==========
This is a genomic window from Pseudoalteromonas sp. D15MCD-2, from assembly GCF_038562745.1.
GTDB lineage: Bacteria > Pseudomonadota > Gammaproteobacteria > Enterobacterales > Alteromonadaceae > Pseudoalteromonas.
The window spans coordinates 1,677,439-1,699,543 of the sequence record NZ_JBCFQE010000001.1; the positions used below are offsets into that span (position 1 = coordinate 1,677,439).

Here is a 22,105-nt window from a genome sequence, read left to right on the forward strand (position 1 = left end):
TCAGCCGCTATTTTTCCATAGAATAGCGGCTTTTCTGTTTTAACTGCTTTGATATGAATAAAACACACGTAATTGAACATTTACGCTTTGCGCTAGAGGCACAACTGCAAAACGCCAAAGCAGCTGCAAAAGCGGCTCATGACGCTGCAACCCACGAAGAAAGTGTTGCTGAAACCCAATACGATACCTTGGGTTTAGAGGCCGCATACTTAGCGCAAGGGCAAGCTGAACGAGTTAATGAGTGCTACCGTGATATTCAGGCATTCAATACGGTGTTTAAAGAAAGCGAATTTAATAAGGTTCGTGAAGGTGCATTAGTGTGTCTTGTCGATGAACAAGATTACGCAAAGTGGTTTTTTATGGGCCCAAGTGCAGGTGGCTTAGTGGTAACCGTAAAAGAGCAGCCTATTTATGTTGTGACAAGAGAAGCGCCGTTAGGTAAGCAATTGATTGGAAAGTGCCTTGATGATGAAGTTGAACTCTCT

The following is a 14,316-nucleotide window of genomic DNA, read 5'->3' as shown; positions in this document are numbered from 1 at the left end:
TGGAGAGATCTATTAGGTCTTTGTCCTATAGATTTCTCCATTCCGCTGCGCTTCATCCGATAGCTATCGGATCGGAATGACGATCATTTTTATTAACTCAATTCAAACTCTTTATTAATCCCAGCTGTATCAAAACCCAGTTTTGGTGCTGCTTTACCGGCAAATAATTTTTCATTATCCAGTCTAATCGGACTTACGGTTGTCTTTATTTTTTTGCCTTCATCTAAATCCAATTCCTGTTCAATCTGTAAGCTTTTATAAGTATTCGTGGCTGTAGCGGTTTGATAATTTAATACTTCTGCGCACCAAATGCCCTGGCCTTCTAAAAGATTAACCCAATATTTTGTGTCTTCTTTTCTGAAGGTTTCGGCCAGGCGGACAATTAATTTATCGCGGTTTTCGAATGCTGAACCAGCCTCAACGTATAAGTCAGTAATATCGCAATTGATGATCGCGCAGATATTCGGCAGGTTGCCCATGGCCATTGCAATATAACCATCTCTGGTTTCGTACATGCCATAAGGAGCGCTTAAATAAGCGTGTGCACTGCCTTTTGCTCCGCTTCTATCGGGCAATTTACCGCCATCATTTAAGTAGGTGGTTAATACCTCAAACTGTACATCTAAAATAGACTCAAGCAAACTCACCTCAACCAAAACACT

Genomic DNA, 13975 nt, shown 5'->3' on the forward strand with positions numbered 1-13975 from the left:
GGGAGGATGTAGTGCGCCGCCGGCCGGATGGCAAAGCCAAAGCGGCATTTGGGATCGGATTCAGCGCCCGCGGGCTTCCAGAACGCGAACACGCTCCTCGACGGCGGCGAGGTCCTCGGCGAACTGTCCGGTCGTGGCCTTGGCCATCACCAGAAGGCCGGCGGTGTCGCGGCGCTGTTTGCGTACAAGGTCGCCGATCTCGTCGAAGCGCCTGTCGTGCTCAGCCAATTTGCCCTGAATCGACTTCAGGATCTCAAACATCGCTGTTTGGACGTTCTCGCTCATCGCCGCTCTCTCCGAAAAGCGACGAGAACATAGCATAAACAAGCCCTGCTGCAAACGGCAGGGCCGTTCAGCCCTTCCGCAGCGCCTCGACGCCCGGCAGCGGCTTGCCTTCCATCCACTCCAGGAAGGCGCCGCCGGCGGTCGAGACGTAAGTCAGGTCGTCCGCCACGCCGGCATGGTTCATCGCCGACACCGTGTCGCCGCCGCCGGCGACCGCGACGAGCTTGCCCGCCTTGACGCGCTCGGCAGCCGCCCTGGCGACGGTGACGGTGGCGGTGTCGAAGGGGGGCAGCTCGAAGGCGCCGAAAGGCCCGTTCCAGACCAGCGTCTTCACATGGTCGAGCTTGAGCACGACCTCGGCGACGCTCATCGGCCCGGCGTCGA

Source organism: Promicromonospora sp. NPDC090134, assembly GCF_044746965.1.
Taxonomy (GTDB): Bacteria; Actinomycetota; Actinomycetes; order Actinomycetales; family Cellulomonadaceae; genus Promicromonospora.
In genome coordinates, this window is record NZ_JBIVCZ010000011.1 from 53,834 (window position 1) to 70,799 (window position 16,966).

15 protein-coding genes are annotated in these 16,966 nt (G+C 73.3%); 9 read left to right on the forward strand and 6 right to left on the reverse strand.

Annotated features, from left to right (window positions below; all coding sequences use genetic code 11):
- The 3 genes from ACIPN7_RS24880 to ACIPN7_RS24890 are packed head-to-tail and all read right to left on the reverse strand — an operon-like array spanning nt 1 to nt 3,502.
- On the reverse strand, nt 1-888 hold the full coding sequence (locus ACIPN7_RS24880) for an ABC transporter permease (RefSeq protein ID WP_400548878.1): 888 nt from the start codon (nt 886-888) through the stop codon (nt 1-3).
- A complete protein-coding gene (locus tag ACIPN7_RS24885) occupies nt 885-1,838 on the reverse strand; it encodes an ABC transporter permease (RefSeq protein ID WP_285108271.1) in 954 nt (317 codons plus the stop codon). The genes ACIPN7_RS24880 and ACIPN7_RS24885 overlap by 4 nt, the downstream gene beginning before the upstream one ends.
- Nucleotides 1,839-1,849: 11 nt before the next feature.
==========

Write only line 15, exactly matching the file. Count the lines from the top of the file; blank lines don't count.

- The 3 genes from ACIPN7_RS24880 to ACIPN7_RS24890 are packed head-to-tail and all read right to left on the reverse strand — an operon-like array spanning nt 1 to nt 3,502.